Fantomah, Big Red Mclane, Stardust, Space Smith, Yank Wilson, these are the characters that made up the mind of Fletcher Hanks one of the greatest comic book talents you’ve never heard of. Working in the earliest years of comics (1939-1941) Hanks’ contributions walked on the darker side of comic books in a way that managed to take on a timeless quality.
Some publications like to say Hank’s work was “so bad it was good” or try to brush him off as the comic equivalent of Ed Woods but they’re missing the point. Hanks vision of incredible weirdness was so far off the radar from what anybody was doing at the time an argument can be made that he was the forerunner to the underground comic movement of the sixties and seventies.
Here to help prove the genius of Fletcher Hanks is “You Shall Die By Your Own Evil Creation” a collection of Hanks’ works and the sequel to “I Shall Destroy All The Civilized Planets”. In this collection is the work that makes Hanks so incredibly special to the world of comic books. The physiognomics of his evildoers, the strange retributions they suffer at the hands of the heroes, is all really powerful stuff.
It’s as if that pissed off loner kid in the back of the classroom who drew bloody scenes of people dying at the hands of sword wielding demons had grew up and got a job drawing comic strips between sips of cheap whiskey. In a way this stuff was counterculture to the world of comic books though Hanks himself was amongst the rank and file of comic book creators in that time.
You Shall Die is not only a wonderfully put together tribute to a great artist but it also seems to fit with the theme of Fletcher Hanks life. As talented as he was this was not a kind man or an easy man to be around. From his well documented drinking problem to his abuse and abandonment of his son (Fletcher Hanks JR never knew his dad drew comics) Hanks seemed to share some of the cruel harshness of his characters.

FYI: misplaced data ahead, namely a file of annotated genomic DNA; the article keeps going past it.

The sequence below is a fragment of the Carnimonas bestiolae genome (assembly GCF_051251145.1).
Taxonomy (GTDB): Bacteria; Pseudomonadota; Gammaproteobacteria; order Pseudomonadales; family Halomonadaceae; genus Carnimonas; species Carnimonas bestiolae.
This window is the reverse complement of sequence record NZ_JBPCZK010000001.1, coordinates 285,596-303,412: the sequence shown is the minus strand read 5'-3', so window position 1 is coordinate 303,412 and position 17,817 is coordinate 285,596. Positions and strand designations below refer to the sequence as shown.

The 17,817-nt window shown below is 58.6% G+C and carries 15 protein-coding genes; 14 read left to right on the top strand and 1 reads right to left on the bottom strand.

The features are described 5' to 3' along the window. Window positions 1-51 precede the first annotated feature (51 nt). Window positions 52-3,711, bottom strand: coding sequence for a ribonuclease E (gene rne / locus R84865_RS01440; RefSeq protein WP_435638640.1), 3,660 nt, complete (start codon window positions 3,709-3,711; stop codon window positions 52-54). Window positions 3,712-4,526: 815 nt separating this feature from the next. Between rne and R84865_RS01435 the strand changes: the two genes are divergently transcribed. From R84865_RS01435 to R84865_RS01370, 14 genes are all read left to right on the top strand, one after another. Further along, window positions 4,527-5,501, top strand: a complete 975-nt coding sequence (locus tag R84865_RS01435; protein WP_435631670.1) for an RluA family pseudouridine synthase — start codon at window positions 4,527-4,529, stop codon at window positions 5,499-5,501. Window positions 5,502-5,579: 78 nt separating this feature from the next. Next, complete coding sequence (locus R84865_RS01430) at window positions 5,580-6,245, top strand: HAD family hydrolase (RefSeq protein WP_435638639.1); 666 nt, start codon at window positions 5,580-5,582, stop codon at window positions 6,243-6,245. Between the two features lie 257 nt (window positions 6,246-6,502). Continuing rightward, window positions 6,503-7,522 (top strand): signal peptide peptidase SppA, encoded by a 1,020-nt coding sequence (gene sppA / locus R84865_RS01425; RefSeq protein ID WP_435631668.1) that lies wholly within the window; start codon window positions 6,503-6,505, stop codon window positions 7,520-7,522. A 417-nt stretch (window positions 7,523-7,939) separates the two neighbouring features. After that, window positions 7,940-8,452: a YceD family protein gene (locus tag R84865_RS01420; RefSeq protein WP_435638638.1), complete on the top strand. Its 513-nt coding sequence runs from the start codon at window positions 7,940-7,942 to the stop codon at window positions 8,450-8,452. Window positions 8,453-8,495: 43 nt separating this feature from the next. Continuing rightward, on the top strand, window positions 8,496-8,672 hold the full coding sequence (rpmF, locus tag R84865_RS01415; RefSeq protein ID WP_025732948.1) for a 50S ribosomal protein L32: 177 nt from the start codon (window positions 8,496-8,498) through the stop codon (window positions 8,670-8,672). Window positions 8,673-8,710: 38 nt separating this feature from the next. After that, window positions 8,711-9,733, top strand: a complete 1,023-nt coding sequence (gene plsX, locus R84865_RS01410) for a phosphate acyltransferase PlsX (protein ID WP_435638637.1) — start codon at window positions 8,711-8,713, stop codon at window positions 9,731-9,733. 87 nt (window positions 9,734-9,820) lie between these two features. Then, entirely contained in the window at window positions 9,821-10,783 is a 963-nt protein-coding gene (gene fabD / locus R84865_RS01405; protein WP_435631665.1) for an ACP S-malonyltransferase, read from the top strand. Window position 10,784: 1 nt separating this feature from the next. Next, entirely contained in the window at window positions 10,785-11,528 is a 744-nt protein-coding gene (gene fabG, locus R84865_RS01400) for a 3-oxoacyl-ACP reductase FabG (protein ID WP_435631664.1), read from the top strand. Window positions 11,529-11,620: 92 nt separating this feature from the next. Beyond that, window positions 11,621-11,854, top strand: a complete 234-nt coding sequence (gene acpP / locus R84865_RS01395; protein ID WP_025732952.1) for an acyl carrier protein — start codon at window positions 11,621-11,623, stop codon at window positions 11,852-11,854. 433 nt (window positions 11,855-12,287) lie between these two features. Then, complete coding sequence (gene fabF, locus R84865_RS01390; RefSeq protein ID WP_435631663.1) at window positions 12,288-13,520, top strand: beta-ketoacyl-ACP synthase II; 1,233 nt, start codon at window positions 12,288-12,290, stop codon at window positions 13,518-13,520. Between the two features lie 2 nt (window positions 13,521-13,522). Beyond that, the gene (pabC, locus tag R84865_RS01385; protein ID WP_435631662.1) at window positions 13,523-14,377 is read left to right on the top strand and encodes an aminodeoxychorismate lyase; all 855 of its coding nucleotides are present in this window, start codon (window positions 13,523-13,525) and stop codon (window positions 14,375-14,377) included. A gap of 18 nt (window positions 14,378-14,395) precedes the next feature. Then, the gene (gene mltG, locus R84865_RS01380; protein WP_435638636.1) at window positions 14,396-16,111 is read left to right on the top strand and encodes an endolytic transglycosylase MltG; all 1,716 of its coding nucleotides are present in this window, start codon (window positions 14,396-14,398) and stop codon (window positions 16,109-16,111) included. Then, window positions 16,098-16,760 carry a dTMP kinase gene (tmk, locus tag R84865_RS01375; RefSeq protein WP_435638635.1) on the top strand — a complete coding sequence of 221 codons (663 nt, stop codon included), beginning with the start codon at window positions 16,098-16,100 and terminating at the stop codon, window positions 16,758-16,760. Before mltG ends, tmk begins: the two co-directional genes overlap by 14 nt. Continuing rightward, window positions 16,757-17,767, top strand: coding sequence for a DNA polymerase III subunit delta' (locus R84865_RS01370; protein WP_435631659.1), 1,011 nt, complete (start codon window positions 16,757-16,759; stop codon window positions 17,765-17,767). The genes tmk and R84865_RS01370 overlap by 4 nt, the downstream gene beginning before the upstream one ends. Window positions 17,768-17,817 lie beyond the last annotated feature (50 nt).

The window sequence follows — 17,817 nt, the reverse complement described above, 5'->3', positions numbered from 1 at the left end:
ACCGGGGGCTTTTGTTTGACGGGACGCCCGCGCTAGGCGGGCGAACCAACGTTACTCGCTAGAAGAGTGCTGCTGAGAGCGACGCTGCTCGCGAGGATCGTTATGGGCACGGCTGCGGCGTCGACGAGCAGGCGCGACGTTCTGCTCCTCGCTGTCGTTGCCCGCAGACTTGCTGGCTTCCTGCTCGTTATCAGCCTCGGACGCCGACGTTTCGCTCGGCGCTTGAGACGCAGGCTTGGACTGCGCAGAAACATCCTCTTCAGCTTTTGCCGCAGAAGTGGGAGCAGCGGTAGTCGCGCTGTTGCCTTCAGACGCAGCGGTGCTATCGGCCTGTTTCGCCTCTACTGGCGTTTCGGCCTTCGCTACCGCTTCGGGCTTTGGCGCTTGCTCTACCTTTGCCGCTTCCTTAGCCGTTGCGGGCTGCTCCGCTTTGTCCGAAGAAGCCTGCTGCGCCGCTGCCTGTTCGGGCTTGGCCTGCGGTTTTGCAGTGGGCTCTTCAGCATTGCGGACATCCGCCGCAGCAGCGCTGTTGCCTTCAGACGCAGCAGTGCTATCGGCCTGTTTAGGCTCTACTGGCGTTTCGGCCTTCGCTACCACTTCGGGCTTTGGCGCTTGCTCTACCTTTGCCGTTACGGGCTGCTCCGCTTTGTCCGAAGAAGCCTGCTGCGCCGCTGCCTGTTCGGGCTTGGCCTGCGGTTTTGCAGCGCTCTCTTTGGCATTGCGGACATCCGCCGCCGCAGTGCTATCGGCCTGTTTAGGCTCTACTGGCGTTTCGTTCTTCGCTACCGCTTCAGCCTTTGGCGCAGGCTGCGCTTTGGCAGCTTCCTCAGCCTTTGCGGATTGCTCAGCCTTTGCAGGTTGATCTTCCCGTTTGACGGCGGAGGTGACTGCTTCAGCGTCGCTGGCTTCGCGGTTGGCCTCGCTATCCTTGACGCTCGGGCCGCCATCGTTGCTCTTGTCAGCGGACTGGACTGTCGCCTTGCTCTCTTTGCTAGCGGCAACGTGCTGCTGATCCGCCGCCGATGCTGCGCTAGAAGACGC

The collection begins with a history of the man and ends with a photocopy of his death certificate. In between are 36 comics that represent the rest of Hanks’ work, which seems oddly fitting. In life it appears that Fletcher Hanks really only lived when he was creating comic books and that everything else had a grim sadness to it. The collection has the same thing and, like the man it represents, only helps to make it that much more fascinating.
On a personal level I have two favorites from this cast of misfits. The first is Stardust the alien human who protects the Earth from organized crime. I’m not sure what I love the most the character, maybe it’s the truly sadistic punishments he deals out or the fact that the most powerful being in the universe spends all of his time busting up “rackets” on Earth. I guess maybe it’s the idea of a sadistic Superman that appeals to me.
I also love Big Red Mclane mainly because he’s a reminder of a time when fistfights and tough talk could entertain comic book fans all over. Mclane is a logger, a mans man tough guy who beats up bullies and takes out corrupt men who interfere with an honest guy making an honest living. These days’ comic books have huge story arcs, heroes with increasingly incredible powers as well as intricate storylines. McClane is a simple story about a guy who can fight out to do the right thing; it’s really the essence of a superhero when you think about it. He also has great lines when he fights like “Step in, get it and like it” or “Jump on and bounce off”.
You Shall Die By Your Own Evil Creation is an incredible testament to what comic books were once capable of. As we mire in a modern world of Event Comics and movie tie-ins these simple and layered stories show off an era of comics where experimentation and inventive ideas were the rule not the exception. Hanks mixed the best elements of art to tell his stories using not only larger than life drawings but also tripped out colors, harsh cross-etching and dark shadowing. If you want to understand the essence of comic books in their purist form then pick up You Shall Die By Your Own Evil Creation and learn.